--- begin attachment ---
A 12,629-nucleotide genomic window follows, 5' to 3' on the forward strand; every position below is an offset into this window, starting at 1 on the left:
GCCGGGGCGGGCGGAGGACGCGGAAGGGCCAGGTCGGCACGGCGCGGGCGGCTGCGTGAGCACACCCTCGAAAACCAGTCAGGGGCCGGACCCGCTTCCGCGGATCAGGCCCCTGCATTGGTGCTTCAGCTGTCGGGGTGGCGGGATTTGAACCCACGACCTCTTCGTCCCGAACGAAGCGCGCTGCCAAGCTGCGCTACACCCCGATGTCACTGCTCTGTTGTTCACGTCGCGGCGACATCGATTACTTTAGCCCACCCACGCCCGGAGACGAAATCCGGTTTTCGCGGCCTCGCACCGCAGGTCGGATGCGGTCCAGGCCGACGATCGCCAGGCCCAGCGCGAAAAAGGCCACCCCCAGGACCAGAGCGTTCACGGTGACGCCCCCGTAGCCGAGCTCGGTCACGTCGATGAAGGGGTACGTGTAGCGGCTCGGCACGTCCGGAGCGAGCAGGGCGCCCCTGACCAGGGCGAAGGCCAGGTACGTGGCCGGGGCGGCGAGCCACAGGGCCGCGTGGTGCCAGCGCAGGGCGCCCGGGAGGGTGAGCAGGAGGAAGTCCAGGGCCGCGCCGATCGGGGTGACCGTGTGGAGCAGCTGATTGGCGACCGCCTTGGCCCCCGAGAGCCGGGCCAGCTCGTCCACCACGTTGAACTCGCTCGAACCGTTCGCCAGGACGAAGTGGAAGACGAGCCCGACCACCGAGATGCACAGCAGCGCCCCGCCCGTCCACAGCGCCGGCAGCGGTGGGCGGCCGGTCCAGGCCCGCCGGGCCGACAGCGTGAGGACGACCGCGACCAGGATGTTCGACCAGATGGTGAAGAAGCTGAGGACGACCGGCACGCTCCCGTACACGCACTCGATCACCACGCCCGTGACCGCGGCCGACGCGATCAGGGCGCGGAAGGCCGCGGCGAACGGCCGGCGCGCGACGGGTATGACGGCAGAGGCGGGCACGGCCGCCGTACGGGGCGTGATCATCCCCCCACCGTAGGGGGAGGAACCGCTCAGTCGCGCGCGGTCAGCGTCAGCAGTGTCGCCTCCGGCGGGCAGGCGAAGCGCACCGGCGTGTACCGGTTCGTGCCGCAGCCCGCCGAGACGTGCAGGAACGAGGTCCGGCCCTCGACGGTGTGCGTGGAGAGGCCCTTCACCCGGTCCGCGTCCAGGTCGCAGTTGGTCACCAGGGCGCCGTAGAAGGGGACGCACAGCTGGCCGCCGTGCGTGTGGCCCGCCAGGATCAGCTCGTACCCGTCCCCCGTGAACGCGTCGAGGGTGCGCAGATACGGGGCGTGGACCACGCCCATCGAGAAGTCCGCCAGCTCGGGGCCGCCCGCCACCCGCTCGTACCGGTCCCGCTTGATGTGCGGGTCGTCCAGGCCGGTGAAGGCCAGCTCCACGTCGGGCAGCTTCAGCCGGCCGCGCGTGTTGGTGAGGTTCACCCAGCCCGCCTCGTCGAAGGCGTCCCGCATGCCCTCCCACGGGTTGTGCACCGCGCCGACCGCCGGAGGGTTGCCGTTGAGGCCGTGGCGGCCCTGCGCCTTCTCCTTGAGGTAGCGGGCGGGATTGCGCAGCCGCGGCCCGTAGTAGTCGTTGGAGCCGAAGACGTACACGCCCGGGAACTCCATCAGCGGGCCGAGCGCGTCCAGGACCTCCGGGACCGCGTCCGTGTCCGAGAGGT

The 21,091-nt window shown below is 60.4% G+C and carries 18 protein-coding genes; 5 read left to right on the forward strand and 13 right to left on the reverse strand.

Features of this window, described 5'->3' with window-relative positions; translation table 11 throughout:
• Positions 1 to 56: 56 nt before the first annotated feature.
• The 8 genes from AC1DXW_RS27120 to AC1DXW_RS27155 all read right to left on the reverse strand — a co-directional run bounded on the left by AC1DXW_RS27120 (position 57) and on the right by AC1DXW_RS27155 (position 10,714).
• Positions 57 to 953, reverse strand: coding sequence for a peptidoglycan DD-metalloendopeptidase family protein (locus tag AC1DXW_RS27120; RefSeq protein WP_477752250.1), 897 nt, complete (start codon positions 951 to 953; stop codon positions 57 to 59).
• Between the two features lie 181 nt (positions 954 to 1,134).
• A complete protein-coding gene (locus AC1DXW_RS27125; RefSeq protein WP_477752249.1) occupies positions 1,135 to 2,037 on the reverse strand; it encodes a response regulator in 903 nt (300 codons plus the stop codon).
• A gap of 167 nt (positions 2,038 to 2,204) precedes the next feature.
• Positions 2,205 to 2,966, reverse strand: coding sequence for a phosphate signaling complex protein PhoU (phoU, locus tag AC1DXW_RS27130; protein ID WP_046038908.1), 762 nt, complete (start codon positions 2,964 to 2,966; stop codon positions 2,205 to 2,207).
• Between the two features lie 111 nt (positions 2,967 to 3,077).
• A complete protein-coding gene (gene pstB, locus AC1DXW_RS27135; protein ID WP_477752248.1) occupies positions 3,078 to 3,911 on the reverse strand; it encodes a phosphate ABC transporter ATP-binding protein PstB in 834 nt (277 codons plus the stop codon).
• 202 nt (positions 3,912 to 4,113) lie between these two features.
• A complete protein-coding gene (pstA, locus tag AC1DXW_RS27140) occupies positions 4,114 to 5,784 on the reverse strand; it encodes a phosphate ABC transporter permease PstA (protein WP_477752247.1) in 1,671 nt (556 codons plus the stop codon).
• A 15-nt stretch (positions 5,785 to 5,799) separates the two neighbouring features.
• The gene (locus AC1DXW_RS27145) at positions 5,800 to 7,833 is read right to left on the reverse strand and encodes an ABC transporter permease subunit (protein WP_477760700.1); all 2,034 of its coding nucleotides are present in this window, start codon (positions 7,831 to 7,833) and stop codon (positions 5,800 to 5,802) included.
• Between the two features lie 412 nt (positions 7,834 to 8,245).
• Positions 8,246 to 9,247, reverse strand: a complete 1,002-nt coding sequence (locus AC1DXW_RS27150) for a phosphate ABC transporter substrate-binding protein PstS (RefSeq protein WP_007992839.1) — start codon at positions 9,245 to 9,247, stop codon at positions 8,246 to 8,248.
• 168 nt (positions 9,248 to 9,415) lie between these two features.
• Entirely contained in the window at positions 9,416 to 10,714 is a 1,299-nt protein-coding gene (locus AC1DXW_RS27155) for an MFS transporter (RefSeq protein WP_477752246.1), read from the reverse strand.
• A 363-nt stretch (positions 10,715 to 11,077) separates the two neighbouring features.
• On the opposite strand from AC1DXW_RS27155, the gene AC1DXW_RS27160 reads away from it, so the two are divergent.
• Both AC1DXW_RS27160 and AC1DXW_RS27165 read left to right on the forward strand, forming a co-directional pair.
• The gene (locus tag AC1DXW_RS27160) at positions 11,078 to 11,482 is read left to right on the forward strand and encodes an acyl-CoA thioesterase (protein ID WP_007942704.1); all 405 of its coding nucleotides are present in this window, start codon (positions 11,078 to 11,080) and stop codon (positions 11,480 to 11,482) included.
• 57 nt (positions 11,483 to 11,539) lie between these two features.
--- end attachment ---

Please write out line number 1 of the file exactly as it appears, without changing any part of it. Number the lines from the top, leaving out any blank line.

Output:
A 12,629-nucleotide genomic window follows, 5' to 3' on the forward strand; every position below is an offset into this window, starting at 1 on the left: